In Madagascar, Use Of Health Care Services Increased When Fees Were Removed: Lessons For Universal Health Coverage, Garchitorena, A., et al., 2017, Health Affairs

    • Geography & Community Health

      We are advancing new methods that combine granular health system data with a massive GIS dataset containing over 100,000 structures and 15,000 miles of footpaths in the district. This is used to identify geographic barriers and improve the design of the health system to reach everyone. To overcome geographic barriers, we have piloted a model of proactive community health for Madagascar, and are evaluating its impact and feasibility.

       

      Learn more:

      Estimating the local spatio‐temporal distribution of malaria from routine health information systems in areas of low health care access and reporting, Hyde, E, et al., 2021, International Journal of Health Geographics

      Improving geographical accessibility modeling for operational use by local health actors, Ihantamalala, F.A, et al., 2020, International Journal of Health Geographics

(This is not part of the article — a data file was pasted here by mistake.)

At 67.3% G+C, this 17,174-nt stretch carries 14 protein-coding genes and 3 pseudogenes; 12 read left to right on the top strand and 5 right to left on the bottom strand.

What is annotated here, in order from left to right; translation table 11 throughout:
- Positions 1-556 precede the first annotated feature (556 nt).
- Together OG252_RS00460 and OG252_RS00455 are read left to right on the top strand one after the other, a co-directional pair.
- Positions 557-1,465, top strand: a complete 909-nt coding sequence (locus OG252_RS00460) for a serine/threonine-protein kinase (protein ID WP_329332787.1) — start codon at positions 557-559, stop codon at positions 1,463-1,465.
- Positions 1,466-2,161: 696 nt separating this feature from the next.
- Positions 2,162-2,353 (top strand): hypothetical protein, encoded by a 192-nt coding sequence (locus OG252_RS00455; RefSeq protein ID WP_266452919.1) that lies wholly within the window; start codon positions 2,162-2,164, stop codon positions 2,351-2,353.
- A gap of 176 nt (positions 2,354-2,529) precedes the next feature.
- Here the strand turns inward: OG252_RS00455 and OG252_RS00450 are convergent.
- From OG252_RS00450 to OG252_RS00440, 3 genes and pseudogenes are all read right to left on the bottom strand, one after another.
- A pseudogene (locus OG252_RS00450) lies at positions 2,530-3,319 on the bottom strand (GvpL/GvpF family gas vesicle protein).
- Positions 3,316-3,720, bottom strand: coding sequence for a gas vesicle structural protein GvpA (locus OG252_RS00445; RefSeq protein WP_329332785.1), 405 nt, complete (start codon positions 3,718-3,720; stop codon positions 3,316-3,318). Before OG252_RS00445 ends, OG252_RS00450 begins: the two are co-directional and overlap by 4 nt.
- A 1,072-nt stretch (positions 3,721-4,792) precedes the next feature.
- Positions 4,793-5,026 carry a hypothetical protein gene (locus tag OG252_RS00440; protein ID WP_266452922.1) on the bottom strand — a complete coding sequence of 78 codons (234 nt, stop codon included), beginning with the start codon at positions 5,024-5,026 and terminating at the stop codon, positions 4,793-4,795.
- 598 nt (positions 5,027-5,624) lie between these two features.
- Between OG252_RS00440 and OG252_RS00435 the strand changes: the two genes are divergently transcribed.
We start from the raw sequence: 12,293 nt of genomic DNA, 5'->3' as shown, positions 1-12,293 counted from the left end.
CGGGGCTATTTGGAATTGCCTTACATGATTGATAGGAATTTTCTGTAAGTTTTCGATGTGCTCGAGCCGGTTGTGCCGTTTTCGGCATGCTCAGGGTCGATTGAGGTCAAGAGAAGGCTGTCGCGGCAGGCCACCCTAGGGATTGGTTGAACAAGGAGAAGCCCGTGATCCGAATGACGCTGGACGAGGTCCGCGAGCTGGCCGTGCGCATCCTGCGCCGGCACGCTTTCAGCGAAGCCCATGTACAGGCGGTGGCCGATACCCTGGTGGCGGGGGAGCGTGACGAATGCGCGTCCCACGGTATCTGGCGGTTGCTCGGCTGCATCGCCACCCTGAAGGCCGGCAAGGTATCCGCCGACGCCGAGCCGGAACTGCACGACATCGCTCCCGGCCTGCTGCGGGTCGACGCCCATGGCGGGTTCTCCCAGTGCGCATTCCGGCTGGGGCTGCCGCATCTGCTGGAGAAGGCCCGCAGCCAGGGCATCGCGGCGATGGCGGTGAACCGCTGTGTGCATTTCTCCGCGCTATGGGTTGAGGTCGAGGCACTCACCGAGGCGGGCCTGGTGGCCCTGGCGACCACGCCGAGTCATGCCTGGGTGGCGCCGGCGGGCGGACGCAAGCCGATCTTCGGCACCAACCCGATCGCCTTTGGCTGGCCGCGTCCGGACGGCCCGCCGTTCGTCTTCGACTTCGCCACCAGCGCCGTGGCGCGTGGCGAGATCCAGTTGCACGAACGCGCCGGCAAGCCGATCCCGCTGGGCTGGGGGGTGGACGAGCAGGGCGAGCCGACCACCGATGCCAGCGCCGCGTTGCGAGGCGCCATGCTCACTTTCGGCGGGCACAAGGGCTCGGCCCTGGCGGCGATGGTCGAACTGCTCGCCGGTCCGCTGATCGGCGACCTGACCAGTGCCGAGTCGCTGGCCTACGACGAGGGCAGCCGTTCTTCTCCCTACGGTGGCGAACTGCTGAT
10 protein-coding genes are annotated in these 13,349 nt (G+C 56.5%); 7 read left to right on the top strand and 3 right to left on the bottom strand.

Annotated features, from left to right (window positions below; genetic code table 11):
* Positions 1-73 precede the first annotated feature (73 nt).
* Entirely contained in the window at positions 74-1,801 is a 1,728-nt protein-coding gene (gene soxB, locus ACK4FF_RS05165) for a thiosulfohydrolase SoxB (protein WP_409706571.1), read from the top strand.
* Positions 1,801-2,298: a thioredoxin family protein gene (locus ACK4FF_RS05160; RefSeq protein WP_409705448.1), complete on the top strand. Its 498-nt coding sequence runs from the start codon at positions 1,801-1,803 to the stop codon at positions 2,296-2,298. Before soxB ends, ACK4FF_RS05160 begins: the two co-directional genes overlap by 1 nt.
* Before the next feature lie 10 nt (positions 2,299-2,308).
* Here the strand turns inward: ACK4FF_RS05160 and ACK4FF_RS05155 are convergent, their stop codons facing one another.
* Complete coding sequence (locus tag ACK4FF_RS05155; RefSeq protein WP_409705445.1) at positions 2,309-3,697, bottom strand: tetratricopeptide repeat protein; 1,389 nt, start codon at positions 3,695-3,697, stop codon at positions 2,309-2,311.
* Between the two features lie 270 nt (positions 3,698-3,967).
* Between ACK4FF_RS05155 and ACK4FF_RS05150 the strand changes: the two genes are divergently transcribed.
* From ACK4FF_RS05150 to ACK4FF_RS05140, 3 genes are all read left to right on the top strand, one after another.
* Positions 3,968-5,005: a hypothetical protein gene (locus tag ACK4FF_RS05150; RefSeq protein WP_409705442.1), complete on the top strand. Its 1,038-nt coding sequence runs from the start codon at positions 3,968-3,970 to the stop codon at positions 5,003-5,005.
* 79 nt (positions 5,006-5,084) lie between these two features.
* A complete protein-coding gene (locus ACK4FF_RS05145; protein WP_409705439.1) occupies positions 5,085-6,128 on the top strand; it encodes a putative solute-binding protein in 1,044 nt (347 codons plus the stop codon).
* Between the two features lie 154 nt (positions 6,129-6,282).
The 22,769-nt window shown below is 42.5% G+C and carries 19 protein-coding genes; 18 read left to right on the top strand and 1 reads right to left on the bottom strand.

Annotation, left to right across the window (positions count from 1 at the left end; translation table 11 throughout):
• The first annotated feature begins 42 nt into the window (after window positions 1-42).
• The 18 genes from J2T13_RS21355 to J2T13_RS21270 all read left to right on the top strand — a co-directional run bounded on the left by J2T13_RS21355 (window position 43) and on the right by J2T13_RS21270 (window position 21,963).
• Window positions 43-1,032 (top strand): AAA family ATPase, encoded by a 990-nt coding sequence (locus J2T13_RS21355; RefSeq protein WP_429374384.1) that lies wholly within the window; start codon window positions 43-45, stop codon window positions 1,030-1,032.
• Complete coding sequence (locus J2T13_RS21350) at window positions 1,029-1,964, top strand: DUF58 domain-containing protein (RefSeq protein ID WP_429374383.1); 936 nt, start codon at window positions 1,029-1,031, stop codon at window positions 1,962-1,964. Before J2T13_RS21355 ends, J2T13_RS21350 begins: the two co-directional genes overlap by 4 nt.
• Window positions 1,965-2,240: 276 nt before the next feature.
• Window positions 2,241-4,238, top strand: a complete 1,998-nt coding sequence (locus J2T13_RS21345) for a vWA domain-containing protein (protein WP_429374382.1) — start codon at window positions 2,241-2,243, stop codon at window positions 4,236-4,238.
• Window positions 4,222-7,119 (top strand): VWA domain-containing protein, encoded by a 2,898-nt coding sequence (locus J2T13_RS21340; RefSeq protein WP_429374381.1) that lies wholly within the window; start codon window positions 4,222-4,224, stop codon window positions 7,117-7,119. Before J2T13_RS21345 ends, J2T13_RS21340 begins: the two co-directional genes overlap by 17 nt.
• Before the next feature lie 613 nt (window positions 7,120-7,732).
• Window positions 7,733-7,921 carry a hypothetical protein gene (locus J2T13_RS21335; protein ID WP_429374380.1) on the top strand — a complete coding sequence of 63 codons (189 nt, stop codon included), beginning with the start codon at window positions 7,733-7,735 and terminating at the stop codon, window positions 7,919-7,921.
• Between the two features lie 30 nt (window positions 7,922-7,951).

Evaluation of a novel approach to community health care delivery in Ifanadiana District, Madagascar, Razafinjato, B., et al., 2020, medRxiv

    • Population-Level Impact Evaluation

      We measure the impact of our work through the analysis of a district-representative longitudinal cohort. Our quasi-experimental design allows for some of the most rigorously evaluated analysis of health systems change on population health in Africa. These analyses show improvements in nearly every major health indicator, including infant mortality, under-five mortality, vaccine coverage, access to and quality of health care services, and health equity.

       

      Learn more:

      District-level health system strengthening for universal health coverage: evidence from a longitudinal cohort study in rural Madagascar, 2014-2018, Garchitorena, A., et al. 2020, BMJ Global Health

      Early changes in intervention coverage and mortality rates following the implementation of an integrated health system intervention in Madagascar, Garchitorena, A., et al. 2018, BMJ Global Health

      Assessing trends in the content of maternal and child care following a health system strengthening initiative in rural Madagascar: A longitudinal cohort study, Ezran, C., et al. 2019, PLOS Medicine